While it is expected that nazirs would live by their ethical principles and always choose to do what’s right, awqaf history tells us a different tale. Awqaf nazirs have been portrayed as gurus of greed and deceit. Awqaf’s landscape has been tarnished by numerous scandals of awqaf that were hijacked by their nazirs. Historian Daniel Crecelius wrote about numerous cases of complaints raised to the qadis against corrupt nazirs withholding funds for the upkeep of awqaf for which they were responsible, and about nazirs not distributing benefits properly. Some nazirs became fortune hunters “converting the waqf into private property”, (Gibb and Bowen II 1957: 177-78). Nazirs are not angels. They are fallible creatures and can slide into unethical conduct unaware of any wrong-doing. Due to unscrupulous actions of certain nazirs, awqaf has lost much of the respect and trust of the community and hand-in-hand with that, credibility.
The perpetuity of the waqf creates issues of succession and highlights the need for the corporate nazir. A waqf foundation, as an incorporated entity has obvious advantages. It has an indefinite life and a legal personality independent of its members. The corporate nazir is the best hope for awqaf. The corporate nazir can bring in new blood and ideas which are beneficial to the waqf without interrupting the nazara function. Nazara succession becomes a process and not an event that ensures harmony and continuity of the waqf to subsequent generations. A foundation has a board of directors, and allows the segregation of duties and allocation of responsibilities according to areas of specialisation. It can adopt a governance structure that ensures transparency and disclosure, control and accountability, and sets a code of ethics and boundaries of behaviour. A board of directors overseeing the waqf would be able to hold the balance between social and economic goals and between beneficiaries and communal interests. The corporate structure underlines the need for licensing regulations where nazirs or waqf administrators need to be certified and licensed. The certification of nazirs sets a process of prescribed academic qualification, work experience and character references to ensure that awqaf nazirs possess the highest level of professionalism. Just as company law stipulates that public companies appoint an auditor, awqaf governance laws should also make it mandatory for waqf foundations and nazirs to be audited. Any conflict between the nazir’s obligations and his self-interests, should lead to penalties or to revoking of the nazir’s license.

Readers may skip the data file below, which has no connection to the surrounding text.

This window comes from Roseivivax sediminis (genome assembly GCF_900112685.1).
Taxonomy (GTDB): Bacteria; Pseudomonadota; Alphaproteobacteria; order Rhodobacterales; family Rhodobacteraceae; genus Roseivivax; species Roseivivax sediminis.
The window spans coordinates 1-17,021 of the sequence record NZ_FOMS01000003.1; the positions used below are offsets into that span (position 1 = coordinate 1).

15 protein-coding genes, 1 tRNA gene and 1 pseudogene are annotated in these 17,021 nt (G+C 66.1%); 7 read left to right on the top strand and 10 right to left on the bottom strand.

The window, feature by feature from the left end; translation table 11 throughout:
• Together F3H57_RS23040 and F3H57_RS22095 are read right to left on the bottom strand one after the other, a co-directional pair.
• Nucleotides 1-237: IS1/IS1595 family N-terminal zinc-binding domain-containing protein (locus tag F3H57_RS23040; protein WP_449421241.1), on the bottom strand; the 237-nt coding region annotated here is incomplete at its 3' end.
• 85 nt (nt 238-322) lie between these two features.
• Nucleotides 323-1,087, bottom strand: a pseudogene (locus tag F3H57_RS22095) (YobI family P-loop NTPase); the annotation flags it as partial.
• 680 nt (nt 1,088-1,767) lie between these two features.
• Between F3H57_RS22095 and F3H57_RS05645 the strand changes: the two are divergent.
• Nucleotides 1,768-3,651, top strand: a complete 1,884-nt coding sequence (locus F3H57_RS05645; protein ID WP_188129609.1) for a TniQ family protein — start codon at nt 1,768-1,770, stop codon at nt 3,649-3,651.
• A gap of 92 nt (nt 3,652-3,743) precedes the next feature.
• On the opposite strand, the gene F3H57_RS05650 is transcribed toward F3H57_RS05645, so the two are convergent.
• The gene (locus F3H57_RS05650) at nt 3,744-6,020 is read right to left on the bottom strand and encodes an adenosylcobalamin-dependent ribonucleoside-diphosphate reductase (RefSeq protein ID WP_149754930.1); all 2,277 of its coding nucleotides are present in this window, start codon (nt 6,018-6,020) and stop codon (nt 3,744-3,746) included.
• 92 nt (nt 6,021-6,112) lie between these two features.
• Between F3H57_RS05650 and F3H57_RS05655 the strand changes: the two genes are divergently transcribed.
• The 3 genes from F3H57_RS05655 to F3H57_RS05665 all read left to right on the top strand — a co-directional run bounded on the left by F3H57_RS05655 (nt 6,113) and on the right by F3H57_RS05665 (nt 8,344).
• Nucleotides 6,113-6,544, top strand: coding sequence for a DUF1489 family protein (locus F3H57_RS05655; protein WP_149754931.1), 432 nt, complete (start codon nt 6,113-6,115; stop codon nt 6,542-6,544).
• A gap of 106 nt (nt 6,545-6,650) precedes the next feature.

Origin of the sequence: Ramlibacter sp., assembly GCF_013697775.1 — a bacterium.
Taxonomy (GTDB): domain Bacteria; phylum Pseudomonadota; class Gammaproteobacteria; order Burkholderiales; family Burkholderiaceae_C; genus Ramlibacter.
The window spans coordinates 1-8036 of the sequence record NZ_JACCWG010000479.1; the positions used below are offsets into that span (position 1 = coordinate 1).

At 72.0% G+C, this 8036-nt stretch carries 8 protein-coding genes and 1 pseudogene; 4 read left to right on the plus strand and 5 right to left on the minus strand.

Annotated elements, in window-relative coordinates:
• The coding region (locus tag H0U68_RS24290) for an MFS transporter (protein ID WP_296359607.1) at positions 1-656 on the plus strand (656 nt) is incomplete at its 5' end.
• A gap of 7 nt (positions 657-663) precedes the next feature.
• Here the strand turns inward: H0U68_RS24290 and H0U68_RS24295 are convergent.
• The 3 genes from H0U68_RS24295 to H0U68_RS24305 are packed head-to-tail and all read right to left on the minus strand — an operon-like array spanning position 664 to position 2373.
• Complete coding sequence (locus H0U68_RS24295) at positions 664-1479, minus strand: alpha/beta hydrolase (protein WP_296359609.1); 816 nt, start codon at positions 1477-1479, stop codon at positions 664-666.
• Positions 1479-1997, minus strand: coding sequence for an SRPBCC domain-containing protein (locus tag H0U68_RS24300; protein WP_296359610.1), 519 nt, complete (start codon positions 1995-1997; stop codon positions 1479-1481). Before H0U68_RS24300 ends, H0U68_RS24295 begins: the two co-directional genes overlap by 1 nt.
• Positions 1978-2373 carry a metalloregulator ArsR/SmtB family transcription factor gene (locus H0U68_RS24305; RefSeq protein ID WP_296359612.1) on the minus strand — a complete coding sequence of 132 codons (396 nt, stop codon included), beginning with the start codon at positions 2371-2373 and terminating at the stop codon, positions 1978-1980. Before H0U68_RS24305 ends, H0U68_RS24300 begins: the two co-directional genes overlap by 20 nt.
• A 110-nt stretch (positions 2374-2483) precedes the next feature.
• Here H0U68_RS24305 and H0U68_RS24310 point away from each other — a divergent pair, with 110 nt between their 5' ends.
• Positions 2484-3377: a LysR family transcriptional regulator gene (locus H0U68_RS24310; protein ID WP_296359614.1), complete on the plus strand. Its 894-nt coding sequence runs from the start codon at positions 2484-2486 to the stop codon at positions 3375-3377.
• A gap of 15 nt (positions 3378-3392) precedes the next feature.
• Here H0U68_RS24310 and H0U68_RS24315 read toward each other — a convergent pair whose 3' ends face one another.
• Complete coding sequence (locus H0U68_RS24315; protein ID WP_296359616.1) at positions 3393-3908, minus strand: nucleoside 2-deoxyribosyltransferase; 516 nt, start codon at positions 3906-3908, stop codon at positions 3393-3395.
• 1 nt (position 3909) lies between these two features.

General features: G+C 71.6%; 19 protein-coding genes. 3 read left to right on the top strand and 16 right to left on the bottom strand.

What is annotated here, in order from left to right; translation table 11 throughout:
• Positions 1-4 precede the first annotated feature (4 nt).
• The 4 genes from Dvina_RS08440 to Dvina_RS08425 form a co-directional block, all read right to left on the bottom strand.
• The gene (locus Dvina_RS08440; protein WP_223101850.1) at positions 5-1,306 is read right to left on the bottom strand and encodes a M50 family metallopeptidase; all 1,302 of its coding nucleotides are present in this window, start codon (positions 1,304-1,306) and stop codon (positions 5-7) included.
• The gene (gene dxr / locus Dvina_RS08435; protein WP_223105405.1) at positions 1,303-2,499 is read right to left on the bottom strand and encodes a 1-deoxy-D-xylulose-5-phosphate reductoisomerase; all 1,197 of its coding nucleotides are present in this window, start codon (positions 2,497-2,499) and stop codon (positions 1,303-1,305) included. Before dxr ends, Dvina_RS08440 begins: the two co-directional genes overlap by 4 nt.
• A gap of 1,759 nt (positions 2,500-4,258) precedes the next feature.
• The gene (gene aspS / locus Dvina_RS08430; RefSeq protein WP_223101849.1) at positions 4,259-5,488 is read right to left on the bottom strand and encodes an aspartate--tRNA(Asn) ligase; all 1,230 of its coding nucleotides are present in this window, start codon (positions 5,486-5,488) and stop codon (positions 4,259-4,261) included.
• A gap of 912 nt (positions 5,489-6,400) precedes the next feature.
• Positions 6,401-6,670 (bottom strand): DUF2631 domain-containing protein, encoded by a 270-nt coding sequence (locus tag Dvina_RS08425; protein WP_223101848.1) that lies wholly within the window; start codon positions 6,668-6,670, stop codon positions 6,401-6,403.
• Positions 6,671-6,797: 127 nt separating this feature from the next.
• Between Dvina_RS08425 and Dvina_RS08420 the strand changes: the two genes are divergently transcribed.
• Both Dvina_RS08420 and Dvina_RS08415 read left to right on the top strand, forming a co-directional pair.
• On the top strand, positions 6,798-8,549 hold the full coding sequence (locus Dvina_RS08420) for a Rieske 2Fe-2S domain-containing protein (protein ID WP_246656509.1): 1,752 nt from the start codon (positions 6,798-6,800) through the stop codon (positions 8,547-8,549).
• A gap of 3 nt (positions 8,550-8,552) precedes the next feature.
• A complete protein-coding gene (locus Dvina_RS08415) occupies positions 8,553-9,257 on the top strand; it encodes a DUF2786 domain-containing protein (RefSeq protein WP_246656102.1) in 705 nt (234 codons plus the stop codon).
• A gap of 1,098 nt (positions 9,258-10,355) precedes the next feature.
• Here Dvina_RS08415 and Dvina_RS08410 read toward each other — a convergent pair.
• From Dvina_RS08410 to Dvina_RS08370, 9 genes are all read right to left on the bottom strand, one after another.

Awqaf is an ethical business sector and the nazir is at forefront and in the most noticeable position. Every time an awqaf nazir speaks at an event covered by the media, the entire awqaf sector is on the line. Nazirs should act in the interest of the entire community and the concerns of non-beneficiary stakeholders should form part of their responsibilities. Nazirs are not only required to act in good faith for the best outcomes for the waqf, but also ensure others see them acting diligently and building trust among those they deal with. They should act as models of behavior to change the traditional image as persons who are insular, ignorant, rarely listen, and hardly interact. Nazirs are empowered and trusted because stakeholders believe that they will make a difference, create change and improve lives by acting professionally, honestly and compassionately.